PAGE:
Monday, 9 November 1998

Mum's the Word, Nov 9, 1998

At Athenaeum Theatre 1, from Nov, 1998
Reviewer: Kate Herbert

Mum's The Word is critic-proof. People, particularly women with children, will flock to it no matter what is said hereafter. The show is a phenomenon akin to Wogs Out of Work in the 80's. It is identification theatre that is theatrically naive but socially and emotionally significant.

If you've given birth, you will identify with the six women on stage who spin yarns about excruciating labours, messy houses, dirty nappies, screaming infants, demanding toddlers, absent husbands, tantrums (from both mother and child), loss of memory, libido, career, earning power, beauty... The list goes on.

What is evident is that, in spite of all the grime and discomfort, pain and anguish, having a bub is the greatest love affair you will ever have. One woman quotes a husband, saying, "It's difficult sitting here watching you fall in love with someone else."

Six Canadian women wrote Mum's The Word when they met every Saturday without their kids, to tell stories and develop a stage show. It is not a play so much as a collection of candid, recognisable anecdotes and monologues told directly to the audience by each actor as the other five look on, nodding and laughing in sympathy.

The problem is that the show lacks any sense of the theatrical. The direction is pedestrian and the script lacks any dramatic tension, character development or narrative. The most complete character is the fraught, forgetful young mum (Pepe Trevor) who shakes bodily in order to rock her baby to sleep.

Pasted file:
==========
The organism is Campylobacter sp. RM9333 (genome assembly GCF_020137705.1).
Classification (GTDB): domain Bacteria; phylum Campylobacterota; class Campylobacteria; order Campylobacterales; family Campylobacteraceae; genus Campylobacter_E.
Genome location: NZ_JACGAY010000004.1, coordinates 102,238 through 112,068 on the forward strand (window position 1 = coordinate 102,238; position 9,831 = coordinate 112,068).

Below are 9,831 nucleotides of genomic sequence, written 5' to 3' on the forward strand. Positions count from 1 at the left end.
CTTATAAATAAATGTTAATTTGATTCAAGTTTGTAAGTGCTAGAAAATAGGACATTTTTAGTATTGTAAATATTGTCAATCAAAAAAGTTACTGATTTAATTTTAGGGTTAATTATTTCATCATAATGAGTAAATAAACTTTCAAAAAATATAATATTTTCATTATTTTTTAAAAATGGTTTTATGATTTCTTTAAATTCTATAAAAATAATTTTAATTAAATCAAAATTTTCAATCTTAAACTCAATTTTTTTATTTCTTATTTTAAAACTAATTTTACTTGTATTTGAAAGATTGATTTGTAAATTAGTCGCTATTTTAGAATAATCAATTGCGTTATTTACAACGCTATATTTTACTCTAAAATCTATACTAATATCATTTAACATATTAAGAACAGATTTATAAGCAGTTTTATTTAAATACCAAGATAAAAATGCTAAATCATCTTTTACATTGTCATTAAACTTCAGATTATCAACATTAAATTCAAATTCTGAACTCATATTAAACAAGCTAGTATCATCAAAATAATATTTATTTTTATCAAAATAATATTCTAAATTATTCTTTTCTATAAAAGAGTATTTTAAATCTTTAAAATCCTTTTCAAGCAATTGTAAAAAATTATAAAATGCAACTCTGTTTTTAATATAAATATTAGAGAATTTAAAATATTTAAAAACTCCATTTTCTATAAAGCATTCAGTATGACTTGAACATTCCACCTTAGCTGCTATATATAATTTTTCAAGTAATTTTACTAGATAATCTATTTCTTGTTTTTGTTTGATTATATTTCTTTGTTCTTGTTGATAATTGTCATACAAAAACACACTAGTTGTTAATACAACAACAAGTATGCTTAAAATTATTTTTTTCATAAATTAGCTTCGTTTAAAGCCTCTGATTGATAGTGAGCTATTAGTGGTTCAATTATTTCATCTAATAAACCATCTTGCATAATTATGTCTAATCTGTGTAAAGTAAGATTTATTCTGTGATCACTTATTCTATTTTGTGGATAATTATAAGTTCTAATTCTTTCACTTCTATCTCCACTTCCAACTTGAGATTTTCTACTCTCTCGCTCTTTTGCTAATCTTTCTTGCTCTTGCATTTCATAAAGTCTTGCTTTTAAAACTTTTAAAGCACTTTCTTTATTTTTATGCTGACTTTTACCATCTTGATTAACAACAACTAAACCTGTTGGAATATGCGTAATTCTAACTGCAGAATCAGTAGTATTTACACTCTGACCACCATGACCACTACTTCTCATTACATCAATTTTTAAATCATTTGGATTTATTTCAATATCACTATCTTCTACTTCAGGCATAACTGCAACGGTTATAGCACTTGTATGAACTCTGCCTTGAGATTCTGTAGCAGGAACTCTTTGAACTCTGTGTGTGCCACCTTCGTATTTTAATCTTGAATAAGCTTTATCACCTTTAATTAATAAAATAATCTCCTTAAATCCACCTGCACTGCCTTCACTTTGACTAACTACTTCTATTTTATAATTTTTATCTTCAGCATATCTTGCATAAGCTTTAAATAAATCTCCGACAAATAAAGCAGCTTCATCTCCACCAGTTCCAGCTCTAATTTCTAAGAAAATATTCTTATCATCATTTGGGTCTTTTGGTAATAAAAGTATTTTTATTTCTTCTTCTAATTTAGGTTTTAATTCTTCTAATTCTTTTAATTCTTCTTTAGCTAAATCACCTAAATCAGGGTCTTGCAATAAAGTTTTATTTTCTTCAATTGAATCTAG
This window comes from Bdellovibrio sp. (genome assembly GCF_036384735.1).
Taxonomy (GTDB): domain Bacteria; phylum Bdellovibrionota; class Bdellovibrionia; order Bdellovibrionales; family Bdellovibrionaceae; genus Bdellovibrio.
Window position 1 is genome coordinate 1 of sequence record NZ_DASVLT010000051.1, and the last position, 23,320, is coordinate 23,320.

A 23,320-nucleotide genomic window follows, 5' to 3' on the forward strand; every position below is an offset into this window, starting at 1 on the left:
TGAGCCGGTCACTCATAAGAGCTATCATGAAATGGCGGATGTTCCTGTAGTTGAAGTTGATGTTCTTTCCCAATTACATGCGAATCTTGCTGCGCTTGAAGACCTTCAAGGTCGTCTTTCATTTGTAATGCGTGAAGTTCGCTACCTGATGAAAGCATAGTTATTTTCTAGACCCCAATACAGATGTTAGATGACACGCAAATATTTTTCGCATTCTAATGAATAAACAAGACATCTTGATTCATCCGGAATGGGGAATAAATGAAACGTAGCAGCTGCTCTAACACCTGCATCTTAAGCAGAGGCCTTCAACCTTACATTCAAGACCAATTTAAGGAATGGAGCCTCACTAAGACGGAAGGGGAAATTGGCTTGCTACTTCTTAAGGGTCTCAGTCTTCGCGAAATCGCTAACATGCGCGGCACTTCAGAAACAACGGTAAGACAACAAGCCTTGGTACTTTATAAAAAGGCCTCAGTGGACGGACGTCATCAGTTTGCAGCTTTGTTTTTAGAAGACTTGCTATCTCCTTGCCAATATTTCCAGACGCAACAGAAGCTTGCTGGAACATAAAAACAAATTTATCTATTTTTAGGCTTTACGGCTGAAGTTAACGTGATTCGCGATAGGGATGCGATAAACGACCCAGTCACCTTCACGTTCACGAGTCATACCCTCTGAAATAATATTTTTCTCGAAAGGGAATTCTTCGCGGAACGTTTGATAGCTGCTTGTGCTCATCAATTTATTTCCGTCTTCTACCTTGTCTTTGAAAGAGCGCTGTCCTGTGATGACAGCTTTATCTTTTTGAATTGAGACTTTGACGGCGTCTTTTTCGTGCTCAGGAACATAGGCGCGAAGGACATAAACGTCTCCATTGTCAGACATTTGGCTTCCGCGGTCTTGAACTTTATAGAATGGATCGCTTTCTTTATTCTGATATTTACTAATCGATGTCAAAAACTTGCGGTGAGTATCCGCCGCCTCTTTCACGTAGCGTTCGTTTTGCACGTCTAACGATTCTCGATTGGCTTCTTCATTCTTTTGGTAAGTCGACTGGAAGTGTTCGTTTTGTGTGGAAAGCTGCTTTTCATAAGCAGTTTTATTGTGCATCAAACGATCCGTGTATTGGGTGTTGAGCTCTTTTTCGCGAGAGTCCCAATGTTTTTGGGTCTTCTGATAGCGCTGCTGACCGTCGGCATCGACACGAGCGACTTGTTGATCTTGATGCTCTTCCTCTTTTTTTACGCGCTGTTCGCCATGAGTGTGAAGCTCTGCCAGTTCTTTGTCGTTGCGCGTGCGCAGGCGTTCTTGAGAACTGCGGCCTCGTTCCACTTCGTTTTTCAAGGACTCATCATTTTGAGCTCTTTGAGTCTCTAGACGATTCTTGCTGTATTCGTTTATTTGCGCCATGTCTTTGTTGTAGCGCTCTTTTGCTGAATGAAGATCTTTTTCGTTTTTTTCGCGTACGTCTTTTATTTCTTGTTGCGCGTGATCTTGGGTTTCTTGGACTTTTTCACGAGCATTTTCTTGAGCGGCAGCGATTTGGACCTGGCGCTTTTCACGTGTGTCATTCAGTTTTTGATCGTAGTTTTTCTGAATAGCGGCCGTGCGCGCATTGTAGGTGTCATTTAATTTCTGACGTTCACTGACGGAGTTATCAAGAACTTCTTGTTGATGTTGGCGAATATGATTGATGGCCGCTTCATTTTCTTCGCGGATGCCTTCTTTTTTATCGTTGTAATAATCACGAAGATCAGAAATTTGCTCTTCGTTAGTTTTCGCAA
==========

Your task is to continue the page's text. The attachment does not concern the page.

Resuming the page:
Director, Kaaren Fairfax, could have been more adventurous with the staging and direction. There are only two segments with any theatricality: the park and swimming pool scenes. The actors struggle to bring any theatrical life to such a banal script. It relies on skilful comic acting and this re-mounting misses two of the previous cast, Denise Scott and Sally Cooper.

Jane Clifton is hilarious and engaging throughout, with impeccable comic timing. Tracey Harvey's broad comic brush-strokes are exactly what the piece requires. Carmelina Di Guglielmo, Meg Nantsou and Trevorall give creditable performances but Mickey Camilleri is out of her comic depth much of the time.

The audience of mostly women were muttering in sympathy and recognition constantly. Mum's The Word is entertaining, but repetitive and an hour too long. It is essentially a community theatre piece for women with babies but the more dramatic stories are compelling for anyone.

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